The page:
Lawrence and Freddie are con-men; big-time and small time respectively. They unsuccessfully attempt to work together only to find that this town (on the French Mediterranean coast) aint big... See full summary »
Two New Yorkers are accused of murder in rural Alabama while on their way back to college, and one of their cousins--an inexperienced, loudmouth lawyer not accustomed to Southern rules and manners--comes in to defend them.
Suzanne Stone (Maretto) knows exactly what she wants. She wants to be a television newscaster and she is willing to do ANYTHING to get what she wants. What she lacks in intelligence, she makes up for in cold determination and diabolical wiles. As she pursues her goal with relentless focus, she is forced to destroy anything and anyone that may stand in her way, regardless of the ultimate cost or means necessary. Written by
Tad Dibbern <DIBBERN_D@a1.mscf.upenn.edu>
In the novel "To Die For", on which the movie is based, Suzanne Stone Maretto states on page 307 that she would like to see "that actress that just got married to Tom Cruise in real life" play her in a movie about this. This refers to Nicole Kidman who later played Suzanne in the movie. See more »
Lydia says that Suzanne let her drive her car even though she did not have a learner's permit. New Hampshire does not issue learner's permits. Anyone at least 15 1/2 can drive if accompanied by a licensed driver at least 25 years of age. See more »
[about Suzanne designing her wedding ring]
... it was round... and gold... I mean, big fucking deal!
See more »
A scene plays out over the end credits where Janice skates over the ice rink where Suzanne has been buried. A darkly comic moment where Janice is literally dancing on Suzanne's grave. Its an ironic fate too because Suzanne spent a lot of time looking down on Janice through the movie. Now the situation is reversed. See more »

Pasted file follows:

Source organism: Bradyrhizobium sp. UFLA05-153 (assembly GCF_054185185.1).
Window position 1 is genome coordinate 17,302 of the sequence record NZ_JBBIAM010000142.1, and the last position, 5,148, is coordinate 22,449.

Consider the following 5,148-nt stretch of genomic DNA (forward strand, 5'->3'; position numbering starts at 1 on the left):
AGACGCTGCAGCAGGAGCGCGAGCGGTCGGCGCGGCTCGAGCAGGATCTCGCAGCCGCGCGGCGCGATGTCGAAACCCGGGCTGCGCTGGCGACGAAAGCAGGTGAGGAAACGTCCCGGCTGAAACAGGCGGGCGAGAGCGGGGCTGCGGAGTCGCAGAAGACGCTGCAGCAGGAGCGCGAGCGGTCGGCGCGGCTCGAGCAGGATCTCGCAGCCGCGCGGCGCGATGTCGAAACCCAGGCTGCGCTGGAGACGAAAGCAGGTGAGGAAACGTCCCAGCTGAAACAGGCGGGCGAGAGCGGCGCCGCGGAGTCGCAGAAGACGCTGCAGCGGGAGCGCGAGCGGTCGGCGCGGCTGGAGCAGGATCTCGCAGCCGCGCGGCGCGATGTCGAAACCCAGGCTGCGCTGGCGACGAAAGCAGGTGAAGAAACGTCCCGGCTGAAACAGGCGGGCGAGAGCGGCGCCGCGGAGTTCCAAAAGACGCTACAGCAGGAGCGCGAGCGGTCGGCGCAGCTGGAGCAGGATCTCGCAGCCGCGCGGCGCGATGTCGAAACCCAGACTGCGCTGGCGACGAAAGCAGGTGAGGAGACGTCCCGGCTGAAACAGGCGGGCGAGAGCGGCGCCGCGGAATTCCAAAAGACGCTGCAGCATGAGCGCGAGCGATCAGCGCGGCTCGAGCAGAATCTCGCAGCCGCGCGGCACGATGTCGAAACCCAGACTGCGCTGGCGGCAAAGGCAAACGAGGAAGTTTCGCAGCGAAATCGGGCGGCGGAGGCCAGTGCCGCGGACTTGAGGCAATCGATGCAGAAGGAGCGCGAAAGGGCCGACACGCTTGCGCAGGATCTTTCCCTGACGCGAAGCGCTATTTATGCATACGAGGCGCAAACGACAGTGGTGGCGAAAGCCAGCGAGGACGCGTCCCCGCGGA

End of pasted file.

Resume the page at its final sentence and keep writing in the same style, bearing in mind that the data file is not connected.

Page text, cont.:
"SEASON OF THE WITCH"
Written by Donovan (as Donovan Leitch)
Performed by Donovan
Courtesy of Epic Records and EMI Records Ltd.
By Arrangement with Sony Music Licensing and EMI Special Markets UK See more »
A lot of people dislike To Die For. The film's detractors largely find fault with its tone and subject matter. It is really the epitome of black comedy, and anyone expecting either pure comedy or pure suspense will be very disappointed.
That said, To Die For deserves a place in film history as one of the sharpest satires of television and fame, ranking alongside films such as Network. Forgive the cliche, but Nicole Kidman's performance is truly a revelation -- she shows talents that were clearly invisible in earlier travesties such as Far & Away and are only now beginning to resurface. But the real discovery in this film is the magnificent Illeana Douglass. It is scandalous that few people mention her amazing work when discussing To Die For. If for nothing else, the film should be seen for the work of Kidman and Douglass. (Note also that To Die For has one of Joaquin Phoenix's earliest roles.)
As other commentators here have suggested, you are not guaranteed to love this film. Nonetheless, as far as I'm concerned, it's required viewing if you're a film fan.
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